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Linux Tar Commands Cheatsheet

How To: Tar Command Examples

On Linux platform, tar command is the primary archiving utility. Understanding various tar command options will help you master the archive file manipulation. The “tar” stands for tape archive. Back in the day tar was used byUnix system administrators to perform tape drives backup. The tar command is used to take a collection of files and directories and make a highly compressed archive file commonly called tarball or targzip and bzip in Linux.

TAR COMMAND EXAMPLES USAGE AND OPTIONS

  • c – create a archive file.
  • x – extract a archive file.
  • v – show the progress of archive file.
  • f – filename of archive file.
  • t – viewing content of archive file.
  • j – filter archive through bzip2.
  • z – filter archive through gzip.
  • r – append or update files or directories to existing archive file.
  • W – Verify a archive file.
  • wildcards – Specify patters in unix tar command.

Create tar Archive

Create a tar archive file called archive.tar for a directory /home/cyberpunk/testdir in current working directory:

tar -cvf archive.tar /home/cyberpunk/testdir/

/home/cyberpunk/testdir/
/home/cyberpunk/testdir/file1.txt
/home/cyberpunk/testdir/file2.sh
/home/cyberpunk/testdir/file3.tar

Option used in this example are:

  • c – Creates a new .tar archive file.
  • v – Verbosely show the .tar file progress.
  • f – File name type of the archive file.

Create Compressed tar.gz Archive

To create a compressed gzip archive we need use switch ‘z’.

tar cvzf compressedArchive.tar.gz /home/cyberpunk/testdir

/home/cyberpunk/testdir/
/home/cyberpunk/testdir/file1.txt
/home/cyberpunk/testdir/file2.jpg
/home/cyberpunk/testdir/file3.png

Compress Even More – tar.bz2

Tar can create archives which are smaller than gzip file. To create highly compressed tar file you will need to pass a “j” switch to tar command. bz2 option takes more time to perform archive compression and decompression than gzip would take. Usually this time difference is negligible, but if you are archiving huge files, or very large number of files these timings add up and time difference can be significant.

tar cvfj Archive.tar.bz2 /home/cyberpunk/testdir

/home/cyberpunk/testdir/
/home/cyberpunk/testdir/file1.txt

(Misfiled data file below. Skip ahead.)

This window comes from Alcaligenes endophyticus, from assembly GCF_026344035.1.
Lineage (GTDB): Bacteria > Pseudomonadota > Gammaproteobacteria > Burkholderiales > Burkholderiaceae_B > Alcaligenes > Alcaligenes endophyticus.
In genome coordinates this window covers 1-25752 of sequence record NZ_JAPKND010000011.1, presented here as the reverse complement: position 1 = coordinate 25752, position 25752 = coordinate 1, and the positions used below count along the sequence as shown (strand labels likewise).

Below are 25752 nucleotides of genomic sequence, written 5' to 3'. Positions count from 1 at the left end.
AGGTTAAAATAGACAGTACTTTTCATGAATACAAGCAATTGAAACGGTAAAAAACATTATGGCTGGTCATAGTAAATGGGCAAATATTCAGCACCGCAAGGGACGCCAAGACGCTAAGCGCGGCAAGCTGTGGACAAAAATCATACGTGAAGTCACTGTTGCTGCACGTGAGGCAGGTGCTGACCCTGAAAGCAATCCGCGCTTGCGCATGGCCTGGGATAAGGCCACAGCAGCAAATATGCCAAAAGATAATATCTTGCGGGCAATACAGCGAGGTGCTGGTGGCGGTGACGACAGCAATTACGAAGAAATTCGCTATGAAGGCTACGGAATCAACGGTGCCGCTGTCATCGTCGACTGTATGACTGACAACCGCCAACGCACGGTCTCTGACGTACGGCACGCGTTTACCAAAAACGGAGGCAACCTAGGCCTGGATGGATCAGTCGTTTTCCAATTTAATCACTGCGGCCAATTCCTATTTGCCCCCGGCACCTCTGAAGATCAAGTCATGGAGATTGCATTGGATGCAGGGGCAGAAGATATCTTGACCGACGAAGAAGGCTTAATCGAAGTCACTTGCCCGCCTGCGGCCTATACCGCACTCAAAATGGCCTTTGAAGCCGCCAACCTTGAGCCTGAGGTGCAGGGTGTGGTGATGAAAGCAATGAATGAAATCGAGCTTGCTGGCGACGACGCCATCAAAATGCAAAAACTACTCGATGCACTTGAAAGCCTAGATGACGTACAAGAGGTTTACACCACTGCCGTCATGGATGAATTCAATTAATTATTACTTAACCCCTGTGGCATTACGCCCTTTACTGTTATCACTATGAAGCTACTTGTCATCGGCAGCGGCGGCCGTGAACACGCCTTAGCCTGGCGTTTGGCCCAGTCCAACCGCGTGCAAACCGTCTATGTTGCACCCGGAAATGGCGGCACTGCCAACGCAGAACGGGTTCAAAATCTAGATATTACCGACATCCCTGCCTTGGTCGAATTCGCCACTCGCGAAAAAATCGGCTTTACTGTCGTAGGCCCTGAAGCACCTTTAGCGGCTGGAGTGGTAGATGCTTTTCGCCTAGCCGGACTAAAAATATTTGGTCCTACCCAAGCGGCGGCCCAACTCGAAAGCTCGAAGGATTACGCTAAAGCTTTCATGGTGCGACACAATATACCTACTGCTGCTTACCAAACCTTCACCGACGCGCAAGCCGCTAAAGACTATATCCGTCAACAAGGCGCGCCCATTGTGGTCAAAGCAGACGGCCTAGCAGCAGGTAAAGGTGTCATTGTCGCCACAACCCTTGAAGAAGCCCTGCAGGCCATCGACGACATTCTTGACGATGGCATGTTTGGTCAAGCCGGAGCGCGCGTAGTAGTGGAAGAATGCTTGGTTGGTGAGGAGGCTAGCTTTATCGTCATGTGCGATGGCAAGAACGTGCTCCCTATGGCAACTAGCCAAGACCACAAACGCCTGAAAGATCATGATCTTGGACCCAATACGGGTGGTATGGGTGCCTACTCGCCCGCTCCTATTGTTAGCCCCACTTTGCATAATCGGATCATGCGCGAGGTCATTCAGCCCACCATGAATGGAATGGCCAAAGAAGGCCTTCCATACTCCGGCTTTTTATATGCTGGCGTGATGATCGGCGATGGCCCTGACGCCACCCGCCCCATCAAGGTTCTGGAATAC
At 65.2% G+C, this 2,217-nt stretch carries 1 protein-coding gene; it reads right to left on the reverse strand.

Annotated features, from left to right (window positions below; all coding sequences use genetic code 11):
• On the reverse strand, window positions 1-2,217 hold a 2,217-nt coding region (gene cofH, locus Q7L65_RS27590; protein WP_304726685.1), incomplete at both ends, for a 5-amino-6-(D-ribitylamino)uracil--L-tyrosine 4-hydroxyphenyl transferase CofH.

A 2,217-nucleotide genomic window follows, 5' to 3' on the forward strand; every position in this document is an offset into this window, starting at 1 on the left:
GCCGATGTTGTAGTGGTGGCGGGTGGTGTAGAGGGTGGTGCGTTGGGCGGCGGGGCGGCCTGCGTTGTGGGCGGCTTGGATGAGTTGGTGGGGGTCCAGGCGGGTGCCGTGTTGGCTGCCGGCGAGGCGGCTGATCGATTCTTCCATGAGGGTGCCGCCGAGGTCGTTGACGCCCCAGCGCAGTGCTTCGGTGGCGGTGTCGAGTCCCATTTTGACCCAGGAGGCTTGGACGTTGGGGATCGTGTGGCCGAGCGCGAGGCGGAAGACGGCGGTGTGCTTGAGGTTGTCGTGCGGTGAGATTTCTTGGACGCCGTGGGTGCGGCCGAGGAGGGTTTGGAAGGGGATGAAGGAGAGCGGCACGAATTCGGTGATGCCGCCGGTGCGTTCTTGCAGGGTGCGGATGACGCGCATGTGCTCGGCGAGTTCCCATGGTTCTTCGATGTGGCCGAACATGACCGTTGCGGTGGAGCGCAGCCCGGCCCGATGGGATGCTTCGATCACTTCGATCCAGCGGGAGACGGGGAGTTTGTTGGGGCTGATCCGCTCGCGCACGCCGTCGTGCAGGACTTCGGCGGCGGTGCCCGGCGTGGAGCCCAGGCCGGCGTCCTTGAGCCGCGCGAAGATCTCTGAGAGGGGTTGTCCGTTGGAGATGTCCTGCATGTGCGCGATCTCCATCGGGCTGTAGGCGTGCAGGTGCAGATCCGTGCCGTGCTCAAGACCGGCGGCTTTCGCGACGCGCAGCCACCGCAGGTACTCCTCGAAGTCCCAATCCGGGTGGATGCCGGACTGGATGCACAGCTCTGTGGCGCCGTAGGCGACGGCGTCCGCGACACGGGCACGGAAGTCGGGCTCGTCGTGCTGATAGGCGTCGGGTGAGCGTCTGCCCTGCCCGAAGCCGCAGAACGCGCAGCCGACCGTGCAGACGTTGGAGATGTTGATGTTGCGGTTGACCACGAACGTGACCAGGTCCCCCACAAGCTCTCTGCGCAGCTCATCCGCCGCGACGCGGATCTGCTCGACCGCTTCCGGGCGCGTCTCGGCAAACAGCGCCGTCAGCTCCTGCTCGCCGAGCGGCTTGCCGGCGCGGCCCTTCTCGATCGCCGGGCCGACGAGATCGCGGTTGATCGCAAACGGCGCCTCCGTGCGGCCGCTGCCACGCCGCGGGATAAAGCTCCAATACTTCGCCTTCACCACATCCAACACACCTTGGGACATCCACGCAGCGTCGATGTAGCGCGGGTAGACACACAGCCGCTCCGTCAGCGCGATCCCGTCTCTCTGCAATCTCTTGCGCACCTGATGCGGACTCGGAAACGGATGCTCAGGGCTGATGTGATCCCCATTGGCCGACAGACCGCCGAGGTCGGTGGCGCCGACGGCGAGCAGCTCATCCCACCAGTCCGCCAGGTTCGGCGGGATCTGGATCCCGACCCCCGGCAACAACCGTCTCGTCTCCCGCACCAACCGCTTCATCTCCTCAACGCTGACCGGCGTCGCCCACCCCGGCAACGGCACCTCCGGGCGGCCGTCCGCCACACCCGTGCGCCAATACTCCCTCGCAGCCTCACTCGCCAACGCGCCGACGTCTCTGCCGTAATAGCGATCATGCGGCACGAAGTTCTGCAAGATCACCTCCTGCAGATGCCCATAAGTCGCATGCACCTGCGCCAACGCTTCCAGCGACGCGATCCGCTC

/home/cyberpunk/testdir/file2.txt
/home/cyberpunk/testdir/file3.txt

unTAR Archive

To untar ( extract ) a tar file, pass the ‘x‘ (extract) switch to the command

Issuing command without ‘-C’ switch will extract the archive in the current working directory. The -C switch tells the command WHERE to extract archive files
tar -xvf Archive.tar -C /home/cyberpunk/testdir/

/home/cyberpunk/testdir/
/home/cyberpunk/testdir/file1.txt
/home/cyberpunk/testdir/file2.txt
/home/cyberpunk/testdir/file3.txt

Extract tar.gz Archive ?

Yeah, you got us there :) All archive files tar can create are extracted in the same manner. Here’s the example:

Issuing command without ‘-C’ switch will extract the archive in the current working directory. The -C switch tells the command WHERE to extract archive files
tar -xvf Archive.tar.gz

/home/cyberpunk/testdir/
/home/cyberpunk/testdir/file1.txt
/home/cyberpunk/testdir/file2.txt
/home/cyberpunk/testdir/file3.txt

…and tar.bz2

tar -xvf Archive.tar.bz2

/home/cyberpunk/testdir/
/home/cyberpunk/testdir/file1.txt
/home/cyberpunk/testdir/file2.txt
/home/cyberpunk/testdir/file3.txt

List Content

To list the content of a tar archive use ‘ t ‘ switch:

# tar -tvf uploadprogress.tar

-rwxr--r-- root/root   1111 2014-10-19 12:33:42 file1.txt
-rwxr--r-- root/root   1111 2014-10-19 12:33:42 file2.txt
-rwxr--r-- root/root   1111 2014-10-19 12:33:42 file3.txt
-rwxr--r-- root/root   1111 2014-10-19 12:33:42 file4.txt

Extract Single File From tar Archive

To extract a single file called file1.txt from archive.tar use the following command.

tar --extract --file=archive.tar file1.txt

file1.txt

Extract Multiple Files From tar Archive

To extract multiple files:

tar -xvf Archive.tar "file 1" "file 2"

Extract Group of Files using Wildcard

To extract a group of files we can use a wildcard format:

# tar -xvf Archive.tar --wildcards *.txt'

/home/cyberpunk/testdir/file1.txt
/home/cyberpunk/testdir/file2.txt
/home/cyberpunk/testdir/file3.txt

Add Files or Directories to tar Archive

To add files or directories to existing tar file you can use the ‘ ‘ switch. For example we add file xyz.txt and directory php to existing tecmint-14-09-12.tar archive file.

# tar -rvf Archive.tar xyz.txt  #add file
or
# tar -rvf Archive.tar php      # add directory

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